Shortening the work week does not harm productivity and may even improve it according to a review of studies conducted by the Knesset Research and Information Center at the request of chairperson of the Work Life Balance Lobby, Member of Knesset (MK) Naama Lazimi (Labor).

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The Knesset Research Center’s findings were based on studies conducted by the governments of Iceland, Sweden, the United Arab Emirates, Scotland, Belgium and the State of Utah in the United States, as well as a series of experiments conducted by private market research companies in the United Kingdom, New Zealand, USA, Japan and more. These studies investigated the potential impact of reducing the number of weekly working hours as well as the possibility of reducing the number of work days per week.

The Center published a document acknowledging that according to these experiments, employee productivity did not necessarily decrease and in fact sometimes increased, both due to the shortening of the hours of the day and due to the shortening of the work week. However, it noted that shortening the work week to four days by extending the number of daily work hours may lead to a reduction in labor productivity due to the law of diminishing marginal productivity. In other words, the last working hours of the day are less productive than the earlier hours (especially given that Israelis already work comparatively long hours).

From improving efficiency to increasing growth in the economy: The possible effects of shortening the workweek

The shortening of the work week is expected to push employers to shorten meetings, prioritize tasks and measure productivity based on performance and not just hours. The studies that accompanied the experiments also found that in workplaces which shortened the work week, there was a decrease in the utilization of sick days along with an improvement in employee well-being, and these may also contribute to long-term productivity.

It was further concluded that such a shortening may require the recruitment of additional employees, which involves additional costs and requires a larger reserve of employees in the various industries. However it may also incentivize companies to increase their investments in physical capital, automation processes, and robotics in order to mitigate the extra human labor, which may also increase productivity.

The studies examined by the Center showed that shortening the work week can leave vacationing employees the opportunity to take advantage of their free day for recreation and leisure, including shopping, rather than just rest. The researchers estimated that this may increase consumption in the cultural and leisure industries. Such a move could also save parents money on childcare frameworks, which might enable them to redirect those funds to further consumption.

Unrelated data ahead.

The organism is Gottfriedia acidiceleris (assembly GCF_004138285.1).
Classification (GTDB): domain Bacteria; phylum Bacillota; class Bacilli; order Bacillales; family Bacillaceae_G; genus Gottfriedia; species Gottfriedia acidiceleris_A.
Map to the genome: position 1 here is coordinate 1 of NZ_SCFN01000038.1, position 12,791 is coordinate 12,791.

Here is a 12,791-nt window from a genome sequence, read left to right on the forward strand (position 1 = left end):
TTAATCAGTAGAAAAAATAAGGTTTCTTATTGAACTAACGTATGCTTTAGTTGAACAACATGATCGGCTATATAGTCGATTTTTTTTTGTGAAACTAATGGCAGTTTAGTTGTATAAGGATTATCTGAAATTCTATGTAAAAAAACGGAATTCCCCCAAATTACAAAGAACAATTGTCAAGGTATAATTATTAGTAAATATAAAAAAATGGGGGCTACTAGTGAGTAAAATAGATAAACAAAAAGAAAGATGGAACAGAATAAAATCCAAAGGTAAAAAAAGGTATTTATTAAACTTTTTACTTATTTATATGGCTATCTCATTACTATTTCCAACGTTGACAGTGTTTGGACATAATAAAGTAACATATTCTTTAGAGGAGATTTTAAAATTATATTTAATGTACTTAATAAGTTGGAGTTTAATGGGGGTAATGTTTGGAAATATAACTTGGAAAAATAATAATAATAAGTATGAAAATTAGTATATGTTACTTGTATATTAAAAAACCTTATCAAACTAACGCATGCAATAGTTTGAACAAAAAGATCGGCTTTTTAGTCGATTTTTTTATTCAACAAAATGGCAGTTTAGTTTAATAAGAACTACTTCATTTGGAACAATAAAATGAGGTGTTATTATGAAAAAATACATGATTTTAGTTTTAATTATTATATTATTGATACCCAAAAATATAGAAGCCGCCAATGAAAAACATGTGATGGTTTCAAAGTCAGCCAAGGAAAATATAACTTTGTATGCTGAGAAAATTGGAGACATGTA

The researchers also noted that shortening the work week may help lower unemployment, and therefore increase economic growth. Such an impact is expected to be particularly pronounced during a recession. Furthermore, shorter work days may enable populations with low employment rates, such as parents of young children, to be more easily integrated into the labor market. While the transition to a shorter work week would be voluntary, companies may be incentivized to adopt such reforms in order to make themselves attractive workplaces for talented employees.

Average work hours per week and per year are about 9% higher in Israel than in most OECD countries. Israel has an average of 40.6 hours per week, compared with an average of 37.3 in developed countries (the official working week in Israel is 42 hours, while in most OECD countries it is 40). The proportion of employees who work over 50 hours a week is also higher – 14.1% compared to 10.2%. The minimum number of working days in Israel is 25 compared to the OECD average of 30.

Correspondingly, Israeli workers have indicated in surveys and studies that they are dissatisfied with the balance between their work and personal life. On the other hand, the average productivity of the Israeli worker was 9.17% lower than the average productivity per worker in OECD countries.

"Together with the workers' organizations we will bring the issue to the Minister of Finance"

"Everyone is talking about the cost of living, but not enough is being said about the wearying hours and the lack of work-life balance. We work too hard and get too little,” said the chair of the Work Life Balance lobby, MK Naama Lazimi, who requested the review.

MK Naama Lazimi opens the first session of the Work Life Balance lobby in the Knesset (Photo: Mike Yudin)

"We are human beings with diverse desires, needs and aspirations, and we all deserve the opportunity to realize them, along with investing in family, social life and leisure. Being enslaved to work hurts us physically and mentally; we get used to thinking that this is the reality and that there is no alternative, but that’s not the case. The research I initiated proves the claim that a happier employee is a better employee. It confirms that shortening working hours per week helps the employee's mental state and their output, that a day off allows the public to consume more and help the economy, and the research shows that even air pollution is reduced.”

Lazimi promised that "together with the workers' and employers' organizations leading the issue, I intend to approach the Minister of Finance with the results of the study and form a coalition which will lead to a more correct balance between family life and the world of work. It may sound far-fetched, but I believe it is the way to deal with a changing global labor market alongside the need to balance work and life, for a healthier society."

This article was translated from Hebrew by Hannah Blount.